British Monarch to Decide Fate of Turkish Mobile Network
Britain's Queen Elizabeth II is about to rule on a dispute that could decide the fate of a Turkish mobile network.
The dispute between the Turkish businessman, Mehmet Karamehmet and Russia's Mikhail Fridman dates back to 2005 when Karamehmet's Cukurova company took out a secured loan from Fridman's Alfa Group.
In 2007, following a number of alleged defaults by Cukurova Group, Alfa appropriated the shares representing the Cukurova's stake in the Turkish mobile network, Turkcell which Cukurova charged to Alfa as security for its outstanding loan of US$1.35 billion.
The loan was agreed to have legal jurisdiction in case of a dispute in the British Virgin Islands, and last year, the Court of Appeal of the Eastern Caribbean Supreme Court ruled that Alfa validly appropriated shares held by Cukurova. The Court confirmed that Alfa "merely enforced its contractual rights in relying upon any act of defaults which did occur, calling the loan and appropriating."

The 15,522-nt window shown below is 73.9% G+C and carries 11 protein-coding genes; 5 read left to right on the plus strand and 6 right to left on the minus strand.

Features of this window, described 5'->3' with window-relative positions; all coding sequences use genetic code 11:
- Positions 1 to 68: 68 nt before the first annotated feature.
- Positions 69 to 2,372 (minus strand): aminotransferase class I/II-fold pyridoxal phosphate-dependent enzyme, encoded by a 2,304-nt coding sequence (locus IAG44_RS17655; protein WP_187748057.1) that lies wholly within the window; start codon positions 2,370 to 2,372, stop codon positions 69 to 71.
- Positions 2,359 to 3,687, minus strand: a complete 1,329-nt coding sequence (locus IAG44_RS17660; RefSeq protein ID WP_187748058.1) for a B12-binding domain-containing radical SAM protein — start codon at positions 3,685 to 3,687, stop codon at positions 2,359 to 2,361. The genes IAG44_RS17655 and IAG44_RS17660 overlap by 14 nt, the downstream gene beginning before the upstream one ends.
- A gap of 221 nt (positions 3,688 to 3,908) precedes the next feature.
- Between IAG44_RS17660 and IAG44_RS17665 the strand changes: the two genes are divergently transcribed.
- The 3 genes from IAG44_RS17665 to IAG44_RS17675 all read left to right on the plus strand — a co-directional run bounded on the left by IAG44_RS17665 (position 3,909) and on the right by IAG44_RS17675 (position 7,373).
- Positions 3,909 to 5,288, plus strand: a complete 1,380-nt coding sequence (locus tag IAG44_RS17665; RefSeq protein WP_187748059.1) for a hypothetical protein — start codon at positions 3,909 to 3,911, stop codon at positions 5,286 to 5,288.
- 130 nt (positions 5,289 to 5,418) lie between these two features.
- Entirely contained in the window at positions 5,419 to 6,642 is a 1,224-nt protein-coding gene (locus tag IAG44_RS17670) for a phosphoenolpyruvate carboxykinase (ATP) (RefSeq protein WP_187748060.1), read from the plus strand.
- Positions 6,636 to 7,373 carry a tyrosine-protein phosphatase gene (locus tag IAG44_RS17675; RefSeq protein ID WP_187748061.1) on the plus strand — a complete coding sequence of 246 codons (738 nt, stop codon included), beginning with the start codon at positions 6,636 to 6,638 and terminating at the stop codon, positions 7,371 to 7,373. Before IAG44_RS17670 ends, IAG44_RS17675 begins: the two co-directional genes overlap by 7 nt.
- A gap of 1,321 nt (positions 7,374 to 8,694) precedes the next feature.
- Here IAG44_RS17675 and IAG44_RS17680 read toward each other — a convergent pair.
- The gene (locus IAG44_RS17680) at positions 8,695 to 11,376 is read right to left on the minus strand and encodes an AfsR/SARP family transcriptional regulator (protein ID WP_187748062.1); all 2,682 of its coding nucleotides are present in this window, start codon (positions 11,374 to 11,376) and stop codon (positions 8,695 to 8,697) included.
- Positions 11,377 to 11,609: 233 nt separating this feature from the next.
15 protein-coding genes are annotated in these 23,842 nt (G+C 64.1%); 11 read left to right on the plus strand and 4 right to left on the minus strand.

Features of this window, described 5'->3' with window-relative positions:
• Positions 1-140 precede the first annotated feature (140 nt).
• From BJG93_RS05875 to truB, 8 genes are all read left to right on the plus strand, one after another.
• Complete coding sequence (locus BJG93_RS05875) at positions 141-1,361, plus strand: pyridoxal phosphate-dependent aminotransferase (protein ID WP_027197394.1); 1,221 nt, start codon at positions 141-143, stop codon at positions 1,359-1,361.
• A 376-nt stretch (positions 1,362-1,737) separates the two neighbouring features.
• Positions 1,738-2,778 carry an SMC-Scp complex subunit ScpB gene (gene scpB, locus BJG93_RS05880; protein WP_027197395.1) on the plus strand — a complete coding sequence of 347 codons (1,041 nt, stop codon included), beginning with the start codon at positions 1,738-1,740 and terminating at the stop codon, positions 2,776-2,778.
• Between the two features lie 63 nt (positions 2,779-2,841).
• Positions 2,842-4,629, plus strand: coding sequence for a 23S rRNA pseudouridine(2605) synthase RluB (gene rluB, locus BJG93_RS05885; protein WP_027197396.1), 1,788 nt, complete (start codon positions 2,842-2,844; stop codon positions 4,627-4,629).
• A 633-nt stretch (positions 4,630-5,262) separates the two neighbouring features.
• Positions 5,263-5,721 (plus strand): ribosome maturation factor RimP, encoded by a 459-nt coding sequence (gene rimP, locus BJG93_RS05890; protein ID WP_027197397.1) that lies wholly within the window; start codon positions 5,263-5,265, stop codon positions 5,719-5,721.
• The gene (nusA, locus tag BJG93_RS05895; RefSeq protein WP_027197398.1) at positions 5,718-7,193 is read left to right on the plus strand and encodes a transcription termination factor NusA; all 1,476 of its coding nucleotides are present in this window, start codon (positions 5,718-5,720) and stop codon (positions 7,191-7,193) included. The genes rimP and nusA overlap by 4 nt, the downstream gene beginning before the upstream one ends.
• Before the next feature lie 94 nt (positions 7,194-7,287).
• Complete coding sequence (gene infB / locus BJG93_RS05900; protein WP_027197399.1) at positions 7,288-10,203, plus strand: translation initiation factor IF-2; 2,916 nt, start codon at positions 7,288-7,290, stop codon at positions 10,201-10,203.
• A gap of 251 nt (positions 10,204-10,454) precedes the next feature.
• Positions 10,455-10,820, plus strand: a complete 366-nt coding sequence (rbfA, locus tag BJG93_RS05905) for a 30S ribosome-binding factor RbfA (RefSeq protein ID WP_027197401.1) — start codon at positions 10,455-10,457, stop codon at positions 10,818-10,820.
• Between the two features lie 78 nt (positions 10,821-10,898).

Cukurova then appealed to the highest level left to it - which thanks to the post-colonial legislation, happens to be the British Monarch.
The Queen does not personally render judgement, but through the Privy Council, seeks advice from three Judges who make the final decision.
That decision is due to be given on Wednesday.
If the Privy Council upholds the earlier court ruling approving the seizure of the shares, then Altimo will have increased its holding in the Turkish mobile network by 13.7 percent to 26.9 percent. TeliaSonera owns 37 percent of Turkcell and has also been fighting Cukurova for control of the company.
The shareholder dispute has put the company into limbo for the past couple of years and barred the firm from paying dividends to its shareholders.
On the web: Judicial Committee of the Privy Council